Posted in Being human, death, joy, Nature, redwoods

Dirt and plants and rocks MATTER.

Bear in mind, I remain firmly convinced that the ninth circle of hell is located somewhere in Fletcher Allen Hospital.  Or maybe hospitals in general.  And I don’t even believe in hell.  There’s a lot of great people working there, and I encountered many of them this time — including lots of nurses wearing bright red pins saying “WE’RE WINNING” — but a hospital is a hospital.

And I was stuck in a room I’d previously been massively delirious in towards the end of a five-week stay from hell.  This room:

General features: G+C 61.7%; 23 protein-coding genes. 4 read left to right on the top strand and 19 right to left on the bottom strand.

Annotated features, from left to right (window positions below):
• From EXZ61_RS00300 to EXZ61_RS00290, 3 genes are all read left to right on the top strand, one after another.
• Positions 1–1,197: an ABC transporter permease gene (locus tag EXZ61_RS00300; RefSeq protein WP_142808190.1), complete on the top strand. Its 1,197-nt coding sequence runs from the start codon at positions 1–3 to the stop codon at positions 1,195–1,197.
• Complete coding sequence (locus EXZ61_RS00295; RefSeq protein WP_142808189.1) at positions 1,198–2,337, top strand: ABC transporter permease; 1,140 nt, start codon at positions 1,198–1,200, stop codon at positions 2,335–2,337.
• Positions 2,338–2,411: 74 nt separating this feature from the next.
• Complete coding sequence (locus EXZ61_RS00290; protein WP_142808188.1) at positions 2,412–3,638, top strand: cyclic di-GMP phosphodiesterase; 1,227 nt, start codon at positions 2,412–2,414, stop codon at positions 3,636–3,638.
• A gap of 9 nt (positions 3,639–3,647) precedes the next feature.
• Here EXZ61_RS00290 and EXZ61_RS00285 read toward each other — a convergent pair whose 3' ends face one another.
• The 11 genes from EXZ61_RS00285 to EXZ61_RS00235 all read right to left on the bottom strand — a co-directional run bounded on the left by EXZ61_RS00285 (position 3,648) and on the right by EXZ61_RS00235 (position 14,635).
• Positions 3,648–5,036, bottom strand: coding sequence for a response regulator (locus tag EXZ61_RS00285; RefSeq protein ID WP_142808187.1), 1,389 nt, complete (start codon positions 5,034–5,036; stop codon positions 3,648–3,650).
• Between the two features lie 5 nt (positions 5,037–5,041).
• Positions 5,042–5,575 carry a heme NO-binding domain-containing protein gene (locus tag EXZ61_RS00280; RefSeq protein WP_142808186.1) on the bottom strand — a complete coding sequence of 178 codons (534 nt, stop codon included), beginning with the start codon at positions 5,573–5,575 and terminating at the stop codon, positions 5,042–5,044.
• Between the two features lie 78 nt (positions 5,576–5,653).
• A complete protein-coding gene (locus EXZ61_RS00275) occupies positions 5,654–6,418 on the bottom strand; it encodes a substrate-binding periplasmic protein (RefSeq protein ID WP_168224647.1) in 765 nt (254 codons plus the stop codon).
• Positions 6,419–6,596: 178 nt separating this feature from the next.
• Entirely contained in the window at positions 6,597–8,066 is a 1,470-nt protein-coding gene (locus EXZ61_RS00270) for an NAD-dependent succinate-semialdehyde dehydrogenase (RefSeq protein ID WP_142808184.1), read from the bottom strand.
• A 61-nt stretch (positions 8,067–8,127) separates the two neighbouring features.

A bare hospital room, facing the window.
A very bare isolated hospital room. Not bad or uncomfortable as rooms go, but alarmingly delirium-inducing in many of its qualities. Also unique on the whole ward so you can’t mistake it for any other room.

I was forgetting things.  Things like the redwoods.  I knew they existed but I couldn’t remember them.  I was forgetting who I was.  Large chunks of my normal thinking were falling out.  And I couldn’t fucking remember the redwoods.  I knew I should know them, but I didn’t, and it frightened me.

It reminded me too much of the blank delirium.  The kind where white blankness fills up more and more of the world until the world goes away, and you’re lost in the snow.  I didn’t want to be lost in the snow.

So I was looking out the window one day and I saw this:

Trees and plants and pathways viewed from a sixth-story hospital window.
Trees and plants and pathways viewed from a sixth-story hospital window.

There was a child running and playing down there.  I wondered how the hell you get down there.